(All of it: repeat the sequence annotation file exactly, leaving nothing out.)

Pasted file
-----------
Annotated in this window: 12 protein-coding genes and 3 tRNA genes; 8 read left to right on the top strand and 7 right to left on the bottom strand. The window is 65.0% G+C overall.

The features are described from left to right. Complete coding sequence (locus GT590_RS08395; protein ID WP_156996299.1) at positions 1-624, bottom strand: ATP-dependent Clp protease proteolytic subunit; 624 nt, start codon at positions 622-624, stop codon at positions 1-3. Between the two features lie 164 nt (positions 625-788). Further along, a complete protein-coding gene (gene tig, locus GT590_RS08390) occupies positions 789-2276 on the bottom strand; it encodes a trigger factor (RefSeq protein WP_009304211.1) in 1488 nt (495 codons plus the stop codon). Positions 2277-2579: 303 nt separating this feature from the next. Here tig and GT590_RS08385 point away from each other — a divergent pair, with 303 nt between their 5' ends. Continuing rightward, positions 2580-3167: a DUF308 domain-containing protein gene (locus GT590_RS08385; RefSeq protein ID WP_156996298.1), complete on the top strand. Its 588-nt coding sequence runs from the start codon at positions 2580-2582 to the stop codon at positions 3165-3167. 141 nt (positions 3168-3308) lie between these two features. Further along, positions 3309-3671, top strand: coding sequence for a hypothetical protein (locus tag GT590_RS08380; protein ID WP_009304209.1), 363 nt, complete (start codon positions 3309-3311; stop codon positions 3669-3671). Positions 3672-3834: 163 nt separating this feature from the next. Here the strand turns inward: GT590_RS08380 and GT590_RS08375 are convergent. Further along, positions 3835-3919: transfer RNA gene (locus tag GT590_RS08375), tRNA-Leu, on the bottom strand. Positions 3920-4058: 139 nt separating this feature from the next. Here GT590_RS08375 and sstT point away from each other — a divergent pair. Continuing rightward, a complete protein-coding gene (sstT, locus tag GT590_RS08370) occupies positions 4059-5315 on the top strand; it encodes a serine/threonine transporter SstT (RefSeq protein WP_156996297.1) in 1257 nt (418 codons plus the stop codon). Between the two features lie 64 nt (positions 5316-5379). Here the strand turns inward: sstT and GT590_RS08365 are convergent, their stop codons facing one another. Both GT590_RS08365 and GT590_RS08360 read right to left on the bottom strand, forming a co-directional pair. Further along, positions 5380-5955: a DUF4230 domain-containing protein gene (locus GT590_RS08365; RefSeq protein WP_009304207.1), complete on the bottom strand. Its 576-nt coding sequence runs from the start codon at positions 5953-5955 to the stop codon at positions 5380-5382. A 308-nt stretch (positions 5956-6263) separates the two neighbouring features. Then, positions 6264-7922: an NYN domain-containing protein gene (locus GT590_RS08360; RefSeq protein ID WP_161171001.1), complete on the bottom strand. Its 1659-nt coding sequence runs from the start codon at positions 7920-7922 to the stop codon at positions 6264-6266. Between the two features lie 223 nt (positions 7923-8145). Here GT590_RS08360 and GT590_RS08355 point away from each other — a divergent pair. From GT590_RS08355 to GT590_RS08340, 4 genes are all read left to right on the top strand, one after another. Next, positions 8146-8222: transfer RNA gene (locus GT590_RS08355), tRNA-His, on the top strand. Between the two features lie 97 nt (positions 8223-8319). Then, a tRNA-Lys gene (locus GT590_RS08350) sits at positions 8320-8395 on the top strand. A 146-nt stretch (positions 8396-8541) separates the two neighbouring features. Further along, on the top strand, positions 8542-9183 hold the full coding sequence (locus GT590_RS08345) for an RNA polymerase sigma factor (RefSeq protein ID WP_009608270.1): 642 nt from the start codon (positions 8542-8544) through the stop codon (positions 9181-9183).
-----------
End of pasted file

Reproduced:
Annotated in this window: 12 protein-coding genes and 3 tRNA genes; 8 read left to right on the top strand and 7 right to left on the bottom strand. The window is 65.0% G+C overall.

The features are described from left to right. Complete coding sequence (locus GT590_RS08395; protein ID WP_156996299.1) at positions 1-624, bottom strand: ATP-dependent Clp protease proteolytic subunit; 624 nt, start codon at positions 622-624, stop codon at positions 1-3. Between the two features lie 164 nt (positions 625-788). Further along, a complete protein-coding gene (gene tig, locus GT590_RS08390) occupies positions 789-2276 on the bottom strand; it encodes a trigger factor (RefSeq protein WP_009304211.1) in 1488 nt (495 codons plus the stop codon). Positions 2277-2579: 303 nt separating this feature from the next. Here tig and GT590_RS08385 point away from each other — a divergent pair, with 303 nt between their 5' ends. Continuing rightward, positions 2580-3167: a DUF308 domain-containing protein gene (locus GT590_RS08385; RefSeq protein ID WP_156996298.1), complete on the top strand. Its 588-nt coding sequence runs from the start codon at positions 2580-2582 to the stop codon at positions 3165-3167. 141 nt (positions 3168-3308) lie between these two features. Further along, positions 3309-3671, top strand: coding sequence for a hypothetical protein (locus tag GT590_RS08380; protein ID WP_009304209.1), 363 nt, complete (start codon positions 3309-3311; stop codon positions 3669-3671). Positions 3672-3834: 163 nt separating this feature from the next. Here the strand turns inward: GT590_RS08380 and GT590_RS08375 are convergent. Further along, positions 3835-3919: transfer RNA gene (locus tag GT590_RS08375), tRNA-Leu, on the bottom strand. Positions 3920-4058: 139 nt separating this feature from the next. Here GT590_RS08375 and sstT point away from each other — a divergent pair. Continuing rightward, a complete protein-coding gene (sstT, locus tag GT590_RS08370) occupies positions 4059-5315 on the top strand; it encodes a serine/threonine transporter SstT (RefSeq protein WP_156996297.1) in 1257 nt (418 codons plus the stop codon). Between the two features lie 64 nt (positions 5316-5379). Here the strand turns inward: sstT and GT590_RS08365 are convergent, their stop codons facing one another. Both GT590_RS08365 and GT590_RS08360 read right to left on the bottom strand, forming a co-directional pair. Further along, positions 5380-5955: a DUF4230 domain-containing protein gene (locus GT590_RS08365; RefSeq protein WP_009304207.1), complete on the bottom strand. Its 576-nt coding sequence runs from the start codon at positions 5953-5955 to the stop codon at positions 5380-5382. A 308-nt stretch (positions 5956-6263) separates the two neighbouring features. Then, positions 6264-7922: an NYN domain-containing protein gene (locus GT590_RS08360; RefSeq protein ID WP_161171001.1), complete on the bottom strand. Its 1659-nt coding sequence runs from the start codon at positions 7920-7922 to the stop codon at positions 6264-6266. Between the two features lie 223 nt (positions 7923-8145). Here GT590_RS08360 and GT590_RS08355 point away from each other — a divergent pair. From GT590_RS08355 to GT590_RS08340, 4 genes are all read left to right on the top strand, one after another. Next, positions 8146-8222: transfer RNA gene (locus GT590_RS08355), tRNA-His, on the top strand. Between the two features lie 97 nt (positions 8223-8319). Then, a tRNA-Lys gene (locus GT590_RS08350) sits at positions 8320-8395 on the top strand. A 146-nt stretch (positions 8396-8541) separates the two neighbouring features. Further along, on the top strand, positions 8542-9183 hold the full coding sequence (locus GT590_RS08345) for an RNA polymerase sigma factor (RefSeq protein ID WP_009608270.1): 642 nt from the start codon (positions 8542-8544) through the stop codon (positions 9181-9183).